Deciding on the sources you'll go to in order to answer your research question also means thinking about how you want to do research with these sources. For example, what principles will guide your research work with kaumatua (elders), with archived letters and photographs, or with population databases? Remember in Step 1 I said that you were the greatest asset in your research toolkit? Your ability to be that asset and to undertake research will depend largely on how you conduct yourself.

Defining acceptable and ethical research behaviour is not something you have to do by yourself as there are others with skills and expertise who can help guide you, such as kaumatua (elders), experienced researchers, and members of ethics committees. If you decide to do research with a community or in a tribal area the people there will also be of great help. They may have thought about these issues before, or you may be able to collaborate with them to develop principles that will guide research practice within their rohe (area).

One starting place is the community-up research practices that guide Kaupapa Māori research. I encourage you to use these as a starting point for your own thinking, and for conversations that will no doubt lead to them being changed and refined to reflect your own research journey.

Participatory and community-based research

You may have decided that you want to do a formally collaborative piece of research with a participant group, community, hapū or Iwi (tribe). Such a decision will take you beyond consulting and into collaborating on, and co-producing research. There are several research models for doing this type of research, most of which are based on action research principles and practices (e.g., Participatory Action Research (PAR), Community-Based Participatory Research (CBPR)). These are research models or methodologies rather than methods as doing PAR or CBPR still leaves open the choices you'll need to make in Step 3 about the methods or tools you want to use in your research project.

The difference with these participatory methodologies is that the people who'll be participating in your research, or those who live in the area where your research will be done, will walk very closely beside you during the research project. For example, you'll make decisions together, support each other to understand the research findings, and take joint responsibility to ensuring that the research outputs and reports get to the people who need to know them. Often the purpose of the research is to directly inform action (e.g., the development or modification of a service or an initiative). You can find more resources about these participatory methods here.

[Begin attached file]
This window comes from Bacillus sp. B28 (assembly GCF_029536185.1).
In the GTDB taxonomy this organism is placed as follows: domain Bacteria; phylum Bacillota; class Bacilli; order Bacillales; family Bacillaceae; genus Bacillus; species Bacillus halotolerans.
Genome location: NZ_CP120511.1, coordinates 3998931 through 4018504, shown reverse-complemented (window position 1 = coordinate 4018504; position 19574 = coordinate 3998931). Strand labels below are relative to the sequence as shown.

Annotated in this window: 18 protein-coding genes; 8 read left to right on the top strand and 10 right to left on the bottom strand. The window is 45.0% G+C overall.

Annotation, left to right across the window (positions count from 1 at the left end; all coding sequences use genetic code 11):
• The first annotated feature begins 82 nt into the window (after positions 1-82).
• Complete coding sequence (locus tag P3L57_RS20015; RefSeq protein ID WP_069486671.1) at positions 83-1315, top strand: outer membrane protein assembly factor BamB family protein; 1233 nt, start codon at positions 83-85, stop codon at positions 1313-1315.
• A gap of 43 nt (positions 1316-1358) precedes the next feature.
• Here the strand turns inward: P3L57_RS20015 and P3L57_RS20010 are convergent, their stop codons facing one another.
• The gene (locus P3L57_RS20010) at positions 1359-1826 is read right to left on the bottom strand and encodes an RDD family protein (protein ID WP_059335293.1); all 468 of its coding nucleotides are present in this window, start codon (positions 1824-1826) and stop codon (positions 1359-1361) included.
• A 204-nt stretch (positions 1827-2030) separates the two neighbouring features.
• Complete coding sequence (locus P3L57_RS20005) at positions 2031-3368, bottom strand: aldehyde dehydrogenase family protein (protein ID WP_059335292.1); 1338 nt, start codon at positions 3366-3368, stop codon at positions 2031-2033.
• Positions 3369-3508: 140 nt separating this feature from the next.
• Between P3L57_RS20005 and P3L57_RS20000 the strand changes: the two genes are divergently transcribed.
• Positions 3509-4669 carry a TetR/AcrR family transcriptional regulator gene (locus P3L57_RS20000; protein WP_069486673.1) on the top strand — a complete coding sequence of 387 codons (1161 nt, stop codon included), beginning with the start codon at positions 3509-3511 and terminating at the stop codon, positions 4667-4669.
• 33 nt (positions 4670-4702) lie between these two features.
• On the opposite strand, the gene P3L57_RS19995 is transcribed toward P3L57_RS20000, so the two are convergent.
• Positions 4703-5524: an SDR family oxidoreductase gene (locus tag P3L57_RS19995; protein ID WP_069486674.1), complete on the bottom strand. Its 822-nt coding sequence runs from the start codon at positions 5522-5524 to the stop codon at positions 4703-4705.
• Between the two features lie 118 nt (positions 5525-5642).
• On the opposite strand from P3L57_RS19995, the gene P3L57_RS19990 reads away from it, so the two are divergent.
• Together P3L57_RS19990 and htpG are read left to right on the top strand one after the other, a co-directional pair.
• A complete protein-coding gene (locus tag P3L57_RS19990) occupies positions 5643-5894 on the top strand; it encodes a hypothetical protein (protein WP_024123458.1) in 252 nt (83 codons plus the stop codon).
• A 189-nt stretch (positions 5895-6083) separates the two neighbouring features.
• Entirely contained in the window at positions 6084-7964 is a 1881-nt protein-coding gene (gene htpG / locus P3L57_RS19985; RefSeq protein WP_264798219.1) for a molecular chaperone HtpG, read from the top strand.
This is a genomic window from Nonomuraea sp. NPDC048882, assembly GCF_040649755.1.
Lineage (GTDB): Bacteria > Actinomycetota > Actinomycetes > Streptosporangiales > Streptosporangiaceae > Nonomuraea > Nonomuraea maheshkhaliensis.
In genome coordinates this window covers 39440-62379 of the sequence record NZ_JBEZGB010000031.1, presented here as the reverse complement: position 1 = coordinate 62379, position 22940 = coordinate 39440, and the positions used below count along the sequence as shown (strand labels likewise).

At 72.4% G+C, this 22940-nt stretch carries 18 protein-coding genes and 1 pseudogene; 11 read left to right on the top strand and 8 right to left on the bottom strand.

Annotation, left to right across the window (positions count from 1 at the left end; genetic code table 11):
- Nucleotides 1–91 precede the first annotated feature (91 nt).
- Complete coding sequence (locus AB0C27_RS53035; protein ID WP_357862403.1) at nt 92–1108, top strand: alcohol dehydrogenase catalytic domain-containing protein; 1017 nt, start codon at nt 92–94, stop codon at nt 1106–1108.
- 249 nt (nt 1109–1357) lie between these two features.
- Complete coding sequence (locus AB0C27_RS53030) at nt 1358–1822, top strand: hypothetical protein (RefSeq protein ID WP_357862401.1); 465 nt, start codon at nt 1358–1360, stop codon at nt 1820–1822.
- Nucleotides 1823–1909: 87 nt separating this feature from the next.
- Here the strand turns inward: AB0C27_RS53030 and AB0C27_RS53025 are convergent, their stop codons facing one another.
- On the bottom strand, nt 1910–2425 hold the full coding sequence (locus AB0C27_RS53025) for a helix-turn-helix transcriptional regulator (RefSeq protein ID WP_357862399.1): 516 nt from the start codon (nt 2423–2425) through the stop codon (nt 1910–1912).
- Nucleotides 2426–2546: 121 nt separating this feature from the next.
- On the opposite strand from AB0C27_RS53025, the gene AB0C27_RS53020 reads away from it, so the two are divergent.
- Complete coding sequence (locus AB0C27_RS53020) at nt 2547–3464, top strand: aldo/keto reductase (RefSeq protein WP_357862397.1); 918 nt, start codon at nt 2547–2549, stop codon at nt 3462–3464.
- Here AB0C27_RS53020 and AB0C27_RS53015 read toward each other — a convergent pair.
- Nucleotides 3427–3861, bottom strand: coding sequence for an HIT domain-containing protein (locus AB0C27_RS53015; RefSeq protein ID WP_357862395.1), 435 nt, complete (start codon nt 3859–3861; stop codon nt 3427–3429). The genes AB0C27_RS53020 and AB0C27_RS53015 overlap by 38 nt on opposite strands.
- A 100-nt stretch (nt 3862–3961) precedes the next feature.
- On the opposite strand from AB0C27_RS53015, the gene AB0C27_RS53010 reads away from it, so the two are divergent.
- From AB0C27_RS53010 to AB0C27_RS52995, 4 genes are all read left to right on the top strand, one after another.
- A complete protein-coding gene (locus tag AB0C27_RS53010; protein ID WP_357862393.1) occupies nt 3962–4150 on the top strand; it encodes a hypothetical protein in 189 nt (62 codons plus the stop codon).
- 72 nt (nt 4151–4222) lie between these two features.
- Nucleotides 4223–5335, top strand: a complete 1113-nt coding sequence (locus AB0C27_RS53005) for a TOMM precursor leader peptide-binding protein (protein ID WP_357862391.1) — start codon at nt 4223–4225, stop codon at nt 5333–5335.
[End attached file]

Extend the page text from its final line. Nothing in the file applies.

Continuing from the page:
Next step

Once you’ve decided who you can ask or where you can go to get answers to your research question, the next step is thinking about how you’re going to collect information. In other words, what research tools or methods you will use.

The methods or tools you want to use will then guide your decisions about, for example, how many participants you need to involve or how many documents you need to look at, how you’ll select them, and what process you’ll use to gather data. The methods and tools will also give you an idea about how you’ll analyse the data you collect so that it gives you a good answer to your question.

The next step in your research project, Step 3. How should I ask? - Me pēhea te pātai ki ngā tangata?, is here.

Questions about Step 2

    1. What sources of information will help you answer your research question? Of these, what sources of information do you want to use in your research project?

    2. Who has helped you think about acceptable and ethical research behaviour?

    3. What are the ethical principles that will guide your research?

    4. Are the principles the same or different for different sources of information?

Writing your research report

For your research report you can write about:

    • Information sources. In this section you describe the information sources (people and places) you've decided to go to for your research project, and provide some reasons for why you've chosen each source.

    • Research ethics. In this section you describe the ethical principles that underpin your research project, including any information that will help people understand the each principle.


Cherney, I.D., Kelly-Vance, L., Glover, K.G., Ruane, A. & Ryalls, B.O. (2003). The effects of stereotyped toys and gender on play assessment in children aged 18-47 months. Educational Psychology, 23(1), 95-106.Cram, F., Pihama, L. & Karehana, M. (1999). Meeting the Needs of Māori Victims of Crime. Report to Te Puni Kōkiri/Ministry of Māori Affairs. 104pp.Rankine, J., Moewaka Barnes, A., Borell, B., McCreanor, T., Nairn, R. & Gregory, A. (2011). Suburban newspapers' reporting of Māori news. Pacific Journalism Review, 17(2), 50-71.


From: Cram, F. (2013). He Rangahau Kaupapa Māori: A guide to undertaking a Kaupapa Māori research project. Auckland: Katoa Ltd. Available from www.katoa.net.nz.